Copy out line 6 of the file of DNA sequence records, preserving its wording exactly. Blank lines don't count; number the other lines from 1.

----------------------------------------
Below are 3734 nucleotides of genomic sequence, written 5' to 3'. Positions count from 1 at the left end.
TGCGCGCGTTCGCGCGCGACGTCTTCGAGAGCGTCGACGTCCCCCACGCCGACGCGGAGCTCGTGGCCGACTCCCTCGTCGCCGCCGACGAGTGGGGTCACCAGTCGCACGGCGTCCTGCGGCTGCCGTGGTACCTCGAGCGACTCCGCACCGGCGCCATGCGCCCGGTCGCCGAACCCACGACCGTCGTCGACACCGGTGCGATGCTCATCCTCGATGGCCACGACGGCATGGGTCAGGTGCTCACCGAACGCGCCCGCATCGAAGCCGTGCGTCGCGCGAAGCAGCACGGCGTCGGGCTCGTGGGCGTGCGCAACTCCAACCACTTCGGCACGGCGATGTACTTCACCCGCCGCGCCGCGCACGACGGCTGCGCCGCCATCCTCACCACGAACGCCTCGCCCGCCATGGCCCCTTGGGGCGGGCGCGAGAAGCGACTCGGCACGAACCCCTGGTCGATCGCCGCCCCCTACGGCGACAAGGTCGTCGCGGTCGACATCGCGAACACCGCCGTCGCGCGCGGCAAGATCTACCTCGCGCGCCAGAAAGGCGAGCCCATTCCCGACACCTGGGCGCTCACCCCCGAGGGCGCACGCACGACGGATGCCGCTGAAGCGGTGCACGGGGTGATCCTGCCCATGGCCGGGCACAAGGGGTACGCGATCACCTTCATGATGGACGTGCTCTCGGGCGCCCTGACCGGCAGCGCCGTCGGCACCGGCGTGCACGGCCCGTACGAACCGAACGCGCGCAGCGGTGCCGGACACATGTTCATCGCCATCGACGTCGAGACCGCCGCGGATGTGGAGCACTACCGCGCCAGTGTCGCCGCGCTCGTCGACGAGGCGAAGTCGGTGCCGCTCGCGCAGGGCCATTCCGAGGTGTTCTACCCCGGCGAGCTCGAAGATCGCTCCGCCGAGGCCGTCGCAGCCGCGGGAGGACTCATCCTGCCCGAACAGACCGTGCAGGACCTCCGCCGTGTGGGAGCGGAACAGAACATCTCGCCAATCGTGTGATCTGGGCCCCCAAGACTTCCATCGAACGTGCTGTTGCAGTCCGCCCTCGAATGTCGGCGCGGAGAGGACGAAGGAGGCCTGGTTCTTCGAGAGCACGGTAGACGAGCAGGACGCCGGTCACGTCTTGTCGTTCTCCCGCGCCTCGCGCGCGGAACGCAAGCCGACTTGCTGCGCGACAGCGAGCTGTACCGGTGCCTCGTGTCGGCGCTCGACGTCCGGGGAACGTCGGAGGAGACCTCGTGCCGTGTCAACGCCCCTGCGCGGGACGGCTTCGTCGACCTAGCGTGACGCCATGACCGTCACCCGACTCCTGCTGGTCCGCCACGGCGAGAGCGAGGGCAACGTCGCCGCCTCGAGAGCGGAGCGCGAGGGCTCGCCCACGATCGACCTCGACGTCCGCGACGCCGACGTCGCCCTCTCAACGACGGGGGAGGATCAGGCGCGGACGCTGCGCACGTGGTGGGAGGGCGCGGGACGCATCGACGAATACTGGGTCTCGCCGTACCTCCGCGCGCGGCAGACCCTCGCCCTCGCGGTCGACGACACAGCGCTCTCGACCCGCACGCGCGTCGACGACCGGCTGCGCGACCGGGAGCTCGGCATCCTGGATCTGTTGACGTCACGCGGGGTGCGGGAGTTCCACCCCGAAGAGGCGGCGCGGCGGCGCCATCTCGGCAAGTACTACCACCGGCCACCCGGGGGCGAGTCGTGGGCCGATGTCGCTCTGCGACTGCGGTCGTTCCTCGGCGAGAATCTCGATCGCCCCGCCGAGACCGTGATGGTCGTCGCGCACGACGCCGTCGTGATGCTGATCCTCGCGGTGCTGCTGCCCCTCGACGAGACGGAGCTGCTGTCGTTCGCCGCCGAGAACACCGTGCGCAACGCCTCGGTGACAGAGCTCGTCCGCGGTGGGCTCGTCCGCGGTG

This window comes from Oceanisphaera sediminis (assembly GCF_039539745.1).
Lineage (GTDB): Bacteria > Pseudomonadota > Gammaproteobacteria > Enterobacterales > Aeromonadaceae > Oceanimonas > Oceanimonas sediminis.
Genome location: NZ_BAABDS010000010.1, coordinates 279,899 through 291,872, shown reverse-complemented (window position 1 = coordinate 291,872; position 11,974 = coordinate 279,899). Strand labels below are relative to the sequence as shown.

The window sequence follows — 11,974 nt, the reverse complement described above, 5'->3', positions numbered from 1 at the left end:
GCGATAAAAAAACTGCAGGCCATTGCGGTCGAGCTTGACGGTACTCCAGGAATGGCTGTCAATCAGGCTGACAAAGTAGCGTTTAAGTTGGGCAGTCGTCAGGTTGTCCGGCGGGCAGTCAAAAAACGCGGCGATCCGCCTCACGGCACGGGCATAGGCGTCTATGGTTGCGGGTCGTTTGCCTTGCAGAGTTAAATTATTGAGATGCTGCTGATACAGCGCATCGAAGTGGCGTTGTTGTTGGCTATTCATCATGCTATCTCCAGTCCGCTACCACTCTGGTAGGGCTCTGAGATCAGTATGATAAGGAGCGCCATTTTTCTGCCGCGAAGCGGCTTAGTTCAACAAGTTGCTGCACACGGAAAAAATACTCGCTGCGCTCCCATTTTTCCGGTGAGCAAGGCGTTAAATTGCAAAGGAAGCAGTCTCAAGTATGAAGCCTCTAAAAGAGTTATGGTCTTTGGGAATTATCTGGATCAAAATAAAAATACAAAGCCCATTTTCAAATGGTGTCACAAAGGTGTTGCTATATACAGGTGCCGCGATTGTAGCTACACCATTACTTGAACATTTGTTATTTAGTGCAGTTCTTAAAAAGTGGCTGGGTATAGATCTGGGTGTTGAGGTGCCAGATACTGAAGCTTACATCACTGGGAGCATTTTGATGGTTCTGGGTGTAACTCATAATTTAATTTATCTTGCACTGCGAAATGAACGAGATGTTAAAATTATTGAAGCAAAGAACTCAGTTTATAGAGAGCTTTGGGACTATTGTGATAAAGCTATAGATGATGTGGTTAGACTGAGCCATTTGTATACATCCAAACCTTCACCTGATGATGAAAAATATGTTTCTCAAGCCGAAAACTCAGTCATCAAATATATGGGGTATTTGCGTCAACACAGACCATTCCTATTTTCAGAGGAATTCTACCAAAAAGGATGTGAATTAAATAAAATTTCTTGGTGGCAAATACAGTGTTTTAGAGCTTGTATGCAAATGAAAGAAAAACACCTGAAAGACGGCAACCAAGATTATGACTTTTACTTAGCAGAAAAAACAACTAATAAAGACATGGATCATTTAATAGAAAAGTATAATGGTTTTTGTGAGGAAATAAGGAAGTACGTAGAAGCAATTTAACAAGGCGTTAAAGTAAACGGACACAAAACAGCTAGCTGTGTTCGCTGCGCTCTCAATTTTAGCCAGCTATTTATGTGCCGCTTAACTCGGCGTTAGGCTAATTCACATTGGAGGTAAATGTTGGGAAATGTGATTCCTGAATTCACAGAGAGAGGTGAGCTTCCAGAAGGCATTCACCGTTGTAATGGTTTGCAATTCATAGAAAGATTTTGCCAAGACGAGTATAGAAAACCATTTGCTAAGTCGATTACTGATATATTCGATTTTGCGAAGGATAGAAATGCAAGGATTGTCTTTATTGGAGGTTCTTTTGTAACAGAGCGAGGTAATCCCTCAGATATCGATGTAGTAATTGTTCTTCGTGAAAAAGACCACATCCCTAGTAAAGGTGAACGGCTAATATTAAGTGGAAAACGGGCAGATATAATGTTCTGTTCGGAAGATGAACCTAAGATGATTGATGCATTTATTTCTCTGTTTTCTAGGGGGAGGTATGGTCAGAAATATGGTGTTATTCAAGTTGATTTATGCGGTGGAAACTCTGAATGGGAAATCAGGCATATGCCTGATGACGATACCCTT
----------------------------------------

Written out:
The window sequence follows — 11,974 nt, the reverse complement described above, 5'->3', positions numbered from 1 at the left end: